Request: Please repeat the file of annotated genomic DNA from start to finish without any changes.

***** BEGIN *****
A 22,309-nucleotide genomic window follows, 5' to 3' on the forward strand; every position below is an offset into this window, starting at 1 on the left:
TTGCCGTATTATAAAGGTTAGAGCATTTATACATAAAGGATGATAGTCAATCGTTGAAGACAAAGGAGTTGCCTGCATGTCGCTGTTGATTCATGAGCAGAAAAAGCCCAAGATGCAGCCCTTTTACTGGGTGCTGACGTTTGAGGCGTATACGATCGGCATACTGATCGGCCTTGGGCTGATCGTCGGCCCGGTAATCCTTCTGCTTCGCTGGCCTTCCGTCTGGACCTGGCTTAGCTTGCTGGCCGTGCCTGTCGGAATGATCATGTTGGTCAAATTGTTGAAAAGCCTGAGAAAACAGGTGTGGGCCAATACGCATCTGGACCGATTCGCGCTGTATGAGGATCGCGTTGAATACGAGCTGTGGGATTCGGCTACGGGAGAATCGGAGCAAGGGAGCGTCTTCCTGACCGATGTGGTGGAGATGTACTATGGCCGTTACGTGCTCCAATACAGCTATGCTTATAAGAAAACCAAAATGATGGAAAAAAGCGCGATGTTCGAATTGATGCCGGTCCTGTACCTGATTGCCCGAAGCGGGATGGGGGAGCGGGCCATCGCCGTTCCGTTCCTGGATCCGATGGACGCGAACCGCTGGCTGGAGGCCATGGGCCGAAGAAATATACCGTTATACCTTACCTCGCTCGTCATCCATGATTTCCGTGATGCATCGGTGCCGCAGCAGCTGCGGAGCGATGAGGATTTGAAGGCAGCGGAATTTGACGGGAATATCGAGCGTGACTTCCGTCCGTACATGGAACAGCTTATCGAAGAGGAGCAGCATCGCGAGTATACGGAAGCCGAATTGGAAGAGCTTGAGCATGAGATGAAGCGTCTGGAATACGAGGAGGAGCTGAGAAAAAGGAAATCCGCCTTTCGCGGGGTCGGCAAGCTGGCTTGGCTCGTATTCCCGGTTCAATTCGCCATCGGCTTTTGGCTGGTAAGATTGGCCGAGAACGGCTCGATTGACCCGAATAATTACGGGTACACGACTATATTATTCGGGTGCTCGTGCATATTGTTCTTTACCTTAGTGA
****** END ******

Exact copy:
A 22,309-nucleotide genomic window follows, 5' to 3' on the forward strand; every position below is an offset into this window, starting at 1 on the left:
TTGCCGTATTATAAAGGTTAGAGCATTTATACATAAAGGATGATAGTCAATCGTTGAAGACAAAGGAGTTGCCTGCATGTCGCTGTTGATTCATGAGCAGAAAAAGCCCAAGATGCAGCCCTTTTACTGGGTGCTGACGTTTGAGGCGTATACGATCGGCATACTGATCGGCCTTGGGCTGATCGTCGGCCCGGTAATCCTTCTGCTTCGCTGGCCTTCCGTCTGGACCTGGCTTAGCTTGCTGGCCGTGCCTGTCGGAATGATCATGTTGGTCAAATTGTTGAAAAGCCTGAGAAAACAGGTGTGGGCCAATACGCATCTGGACCGATTCGCGCTGTATGAGGATCGCGTTGAATACGAGCTGTGGGATTCGGCTACGGGAGAATCGGAGCAAGGGAGCGTCTTCCTGACCGATGTGGTGGAGATGTACTATGGCCGTTACGTGCTCCAATACAGCTATGCTTATAAGAAAACCAAAATGATGGAAAAAAGCGCGATGTTCGAATTGATGCCGGTCCTGTACCTGATTGCCCGAAGCGGGATGGGGGAGCGGGCCATCGCCGTTCCGTTCCTGGATCCGATGGACGCGAACCGCTGGCTGGAGGCCATGGGCCGAAGAAATATACCGTTATACCTTACCTCGCTCGTCATCCATGATTTCCGTGATGCATCGGTGCCGCAGCAGCTGCGGAGCGATGAGGATTTGAAGGCAGCGGAATTTGACGGGAATATCGAGCGTGACTTCCGTCCGTACATGGAACAGCTTATCGAAGAGGAGCAGCATCGCGAGTATACGGAAGCCGAATTGGAAGAGCTTGAGCATGAGATGAAGCGTCTGGAATACGAGGAGGAGCTGAGAAAAAGGAAATCCGCCTTTCGCGGGGTCGGCAAGCTGGCTTGGCTCGTATTCCCGGTTCAATTCGCCATCGGCTTTTGGCTGGTAAGATTGGCCGAGAACGGCTCGATTGACCCGAATAATTACGGGTACACGACTATATTATTCGGGTGCTCGTGCATATTGTTCTTTACCTTAGTGA